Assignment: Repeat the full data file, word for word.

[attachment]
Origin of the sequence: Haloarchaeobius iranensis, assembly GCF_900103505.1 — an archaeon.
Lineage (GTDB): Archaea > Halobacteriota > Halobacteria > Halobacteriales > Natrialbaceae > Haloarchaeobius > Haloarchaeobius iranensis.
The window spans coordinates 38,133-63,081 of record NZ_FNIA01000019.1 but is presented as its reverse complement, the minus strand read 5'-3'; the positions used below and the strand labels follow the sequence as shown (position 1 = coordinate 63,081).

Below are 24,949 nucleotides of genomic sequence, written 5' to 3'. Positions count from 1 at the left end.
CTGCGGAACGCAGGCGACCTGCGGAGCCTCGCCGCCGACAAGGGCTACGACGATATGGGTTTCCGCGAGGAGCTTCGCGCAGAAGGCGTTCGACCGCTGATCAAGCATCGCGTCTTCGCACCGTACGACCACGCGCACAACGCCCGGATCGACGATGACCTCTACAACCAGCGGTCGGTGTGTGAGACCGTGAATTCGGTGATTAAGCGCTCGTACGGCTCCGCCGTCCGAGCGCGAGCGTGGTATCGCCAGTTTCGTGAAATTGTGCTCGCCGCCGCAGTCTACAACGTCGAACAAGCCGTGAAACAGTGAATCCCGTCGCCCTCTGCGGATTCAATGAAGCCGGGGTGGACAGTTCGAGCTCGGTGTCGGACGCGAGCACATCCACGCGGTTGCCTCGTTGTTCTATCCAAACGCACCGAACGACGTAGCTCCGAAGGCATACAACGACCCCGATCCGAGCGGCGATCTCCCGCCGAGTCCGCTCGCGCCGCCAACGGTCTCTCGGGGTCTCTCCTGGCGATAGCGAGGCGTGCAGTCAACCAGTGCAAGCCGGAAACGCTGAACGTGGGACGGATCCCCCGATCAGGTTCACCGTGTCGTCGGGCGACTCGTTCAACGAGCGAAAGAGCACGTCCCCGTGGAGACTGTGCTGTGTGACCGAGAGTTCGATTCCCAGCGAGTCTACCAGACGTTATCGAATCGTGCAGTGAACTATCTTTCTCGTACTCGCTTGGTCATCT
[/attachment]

Origin of the sequence: Haloarchaeobius iranensis, assembly GCF_900103505.1 — an archaeon.
Lineage (GTDB): Archaea > Halobacteriota > Halobacteria > Halobacteriales > Natrialbaceae > Haloarchaeobius > Haloarchaeobius iranensis.
The window spans coordinates 38,133-63,081 of record NZ_FNIA01000019.1 but is presented as its reverse complement, the minus strand read 5'-3'; the positions used below and the strand labels follow the sequence as shown (position 1 = coordinate 63,081).

Below are 24,949 nucleotides of genomic sequence, written 5' to 3'. Positions count from 1 at the left end.
CTGCGGAACGCAGGCGACCTGCGGAGCCTCGCCGCCGACAAGGGCTACGACGATATGGGTTTCCGCGAGGAGCTTCGCGCAGAAGGCGTTCGACCGCTGATCAAGCATCGCGTCTTCGCACCGTACGACCACGCGCACAACGCCCGGATCGACGATGACCTCTACAACCAGCGGTCGGTGTGTGAGACCGTGAATTCGGTGATTAAGCGCTCGTACGGCTCCGCCGTCCGAGCGCGAGCGTGGTATCGCCAGTTTCGTGAAATTGTGCTCGCCGCCGCAGTCTACAACGTCGAACAAGCCGTGAAACAGTGAATCCCGTCGCCCTCTGCGGATTCAATGAAGCCGGGGTGGACAGTTCGAGCTCGGTGTCGGACGCGAGCACATCCACGCGGTTGCCTCGTTGTTCTATCCAAACGCACCGAACGACGTAGCTCCGAAGGCATACAACGACCCCGATCCGAGCGGCGATCTCCCGCCGAGTCCGCTCGCGCCGCCAACGGTCTCTCGGGGTCTCTCCTGGCGATAGCGAGGCGTGCAGTCAACCAGTGCAAGCCGGAAACGCTGAACGTGGGACGGATCCCCCGATCAGGTTCACCGTGTCGTCGGGCGACTCGTTCAACGAGCGAAAGAGCACGTCCCCGTGGAGACTGTGCTGTGTGACCGAGAGTTCGATTCCCAGCGAGTCTACCAGACGTTATCGAATCGTGCAGTGAACTATCTTTCTCGTACTCGCTTGGTCATCT